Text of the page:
The next day, House is drawing blood from the senator in the clinic. He assures Anderson he won't tell anyone about the hep C, and he'll run the blood test under an assumed name. "Trust me, no one will ever know you were here." House has written Dugan's name on the blood vial.
House presents the positive hep C results to Cuddy. "Thank you," she says. "There was a time when you would have completely ignored my request. It means a lot that you respect me enough to do this." She believes House. "Now if you would only hire a new team member." "I'm on it," he tells her.
House finds Masters in the cafeteria. "How'd you like to come work for me?" He knows she wants to work for him, and if she can prove herself, then there won't be any more games. Or, at least, this game will end. Others may start. "You have my deeply flawed word." All she has to do is get Dugan to agree to let them give him hep A. And don't mention the part about the 85 percent mortality rate for the treatment. But she doesn't want to lie to him.
"You have a math degree, so let's see if you can follow along here. You lie to him, he definitely consents, he might live. You tell him the truth like last time, he might not consent, and he definitely dies. Remind me: what's so wrong about lying?"
She and House go to Dugan's room. She tells him that in some people hep A clears out the hep C. Dugan wants to know how many "some" is. She tells him a fair amount. Dugan wants a percentage. Backed into a corner, she tells him there's an 85 percent chance it will kill him. He protests, but she tells him this is his only shot, and both she and House believe that. "He faked a blood test in order to get you approved for this treatment. And then he tried to bribe me into lying to you about the risks. If either of those incidents came to light, he would be suspended, and probably lose his license . . . he's risking his career to give you this chance. He wouldn't do that if there was any other choice." Dugan consents.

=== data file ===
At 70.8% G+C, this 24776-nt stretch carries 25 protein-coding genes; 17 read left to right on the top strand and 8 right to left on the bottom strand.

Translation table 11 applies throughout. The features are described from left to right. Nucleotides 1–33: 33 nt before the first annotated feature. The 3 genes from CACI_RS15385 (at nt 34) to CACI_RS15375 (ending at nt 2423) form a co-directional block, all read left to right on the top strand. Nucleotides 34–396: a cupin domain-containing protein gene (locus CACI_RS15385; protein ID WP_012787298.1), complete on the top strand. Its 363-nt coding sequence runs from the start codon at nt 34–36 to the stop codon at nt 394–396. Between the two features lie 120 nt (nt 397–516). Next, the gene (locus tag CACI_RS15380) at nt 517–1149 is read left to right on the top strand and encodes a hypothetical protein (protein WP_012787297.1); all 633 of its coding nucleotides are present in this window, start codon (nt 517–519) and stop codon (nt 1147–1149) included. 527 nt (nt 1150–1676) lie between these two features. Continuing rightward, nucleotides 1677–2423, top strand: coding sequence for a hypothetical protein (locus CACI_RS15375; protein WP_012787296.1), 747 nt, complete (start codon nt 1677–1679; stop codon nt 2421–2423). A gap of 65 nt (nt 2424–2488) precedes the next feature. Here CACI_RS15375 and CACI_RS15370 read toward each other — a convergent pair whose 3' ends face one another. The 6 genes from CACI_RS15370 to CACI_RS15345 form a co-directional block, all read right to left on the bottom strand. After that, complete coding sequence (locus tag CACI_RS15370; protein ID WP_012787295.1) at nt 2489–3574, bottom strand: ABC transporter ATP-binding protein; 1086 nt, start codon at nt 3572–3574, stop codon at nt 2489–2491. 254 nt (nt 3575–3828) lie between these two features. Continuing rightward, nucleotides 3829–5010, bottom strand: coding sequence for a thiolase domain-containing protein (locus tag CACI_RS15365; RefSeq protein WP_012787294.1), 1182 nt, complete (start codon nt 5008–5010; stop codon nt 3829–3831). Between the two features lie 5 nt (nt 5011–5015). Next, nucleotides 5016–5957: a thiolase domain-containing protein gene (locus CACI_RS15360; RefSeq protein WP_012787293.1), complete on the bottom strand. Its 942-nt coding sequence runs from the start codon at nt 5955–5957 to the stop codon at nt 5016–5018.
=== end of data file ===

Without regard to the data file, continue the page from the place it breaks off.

"I did it," Masters says to House, as they walk out of Dugan's room. "And I didn't have to lie."
"And you feel good about that?""Yes""So I'm hiring an idiot.""You can pretend you wanted me to lie, but you didn't. You want the people on your team to challenge you; otherwise you'd just be a bully instead of a great doctor. You hired me because I don't compromise my principles."
"Or, I want a front-row seat when you wake up and realize how useless your principles are," House replies. "I don't want you to just lie to a patient. I want you to want to lie to a patient."
"It's not going to happen."
"See you tomorrow."
Masters walks into the doctors' locker room and finds Taub. "I hear Dugan is already responding to treatment." He starts to apologize for the way he's been treating her, but she interrupts him. "You interviewed me, right? For Hopkins?" Taub pretends he's just now realizing this. "Wow, that memory of yours." "I wanted to say something the first day. I felt really awkward about the whole thing." Taub is clearly relieved, but then thinks for a second and, almost under his breath: "Is this grandma's tea cozy?"
House officially hires Masters, with Cuddy watching him sign all the medical school paperwork. Meanwhile, Dugan watches newly re-elected Senator Dugan on television, thanking the voters. "We ran a positive campaign. A campaign about the dire issues facing this great nation." Dugan smiles. "There are many people who gave their all for this campaign. But there is one person that stands out among them . . . my beautiful wife, Loretta."
In the clinic, a nurse stops Cuddy and asks if she knows where the senator's records are. Cuddy tells her House was treating the campaign manager, not the senator. Why did she think the senator was the patient? She says House saw him in the clinic. Friday, around 3. The same time House ran a test on "Dugan's" blood that came up positive. Cuddy knows what House did. "Is everything OK?" The nurse asks Cuddy. "I don't think so."